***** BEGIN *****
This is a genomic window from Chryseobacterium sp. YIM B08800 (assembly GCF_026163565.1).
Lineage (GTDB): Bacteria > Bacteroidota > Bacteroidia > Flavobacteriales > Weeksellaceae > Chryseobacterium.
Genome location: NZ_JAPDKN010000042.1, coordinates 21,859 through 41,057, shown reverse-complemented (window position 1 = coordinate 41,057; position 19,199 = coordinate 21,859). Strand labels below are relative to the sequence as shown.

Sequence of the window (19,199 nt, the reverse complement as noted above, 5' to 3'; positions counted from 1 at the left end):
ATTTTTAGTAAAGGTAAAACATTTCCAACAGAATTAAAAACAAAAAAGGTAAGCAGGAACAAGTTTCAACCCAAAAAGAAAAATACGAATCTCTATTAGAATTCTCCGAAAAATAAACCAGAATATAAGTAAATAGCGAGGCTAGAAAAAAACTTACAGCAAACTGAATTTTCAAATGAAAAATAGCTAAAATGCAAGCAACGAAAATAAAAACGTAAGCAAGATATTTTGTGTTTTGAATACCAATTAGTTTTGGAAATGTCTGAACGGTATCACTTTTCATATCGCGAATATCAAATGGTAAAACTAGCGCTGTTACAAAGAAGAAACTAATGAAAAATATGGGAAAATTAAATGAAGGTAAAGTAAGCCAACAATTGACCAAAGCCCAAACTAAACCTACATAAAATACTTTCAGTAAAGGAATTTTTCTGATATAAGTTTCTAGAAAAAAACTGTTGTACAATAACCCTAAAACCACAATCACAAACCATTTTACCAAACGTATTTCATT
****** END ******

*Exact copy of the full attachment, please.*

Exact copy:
This is a genomic window from Chryseobacterium sp. YIM B08800 (assembly GCF_026163565.1).
Lineage (GTDB): Bacteria > Bacteroidota > Bacteroidia > Flavobacteriales > Weeksellaceae > Chryseobacterium.
Genome location: NZ_JAPDKN010000042.1, coordinates 21,859 through 41,057, shown reverse-complemented (window position 1 = coordinate 41,057; position 19,199 = coordinate 21,859). Strand labels below are relative to the sequence as shown.

Sequence of the window (19,199 nt, the reverse complement as noted above, 5' to 3'; positions counted from 1 at the left end):
ATTTTTAGTAAAGGTAAAACATTTCCAACAGAATTAAAAACAAAAAAGGTAAGCAGGAACAAGTTTCAACCCAAAAAGAAAAATACGAATCTCTATTAGAATTCTCCGAAAAATAAACCAGAATATAAGTAAATAGCGAGGCTAGAAAAAAACTTACAGCAAACTGAATTTTCAAATGAAAAATAGCTAAAATGCAAGCAACGAAAATAAAAACGTAAGCAAGATATTTTGTGTTTTGAATACCAATTAGTTTTGGAAATGTCTGAACGGTATCACTTTTCATATCGCGAATATCAAATGGTAAAACTAGCGCTGTTACAAAGAAGAAACTAATGAAAAATATGGGAAAATTAAATGAAGGTAAAGTAAGCCAACAATTGACCAAAGCCCAAACTAAACCTACATAAAATACTTTCAGTAAAGGAATTTTTCTGATATAAGTTTCTAGAAAAAAACTGTTGTACAATAACCCTAAAACCACAATCACAAACCATTTTACCAAACGTATTTCATT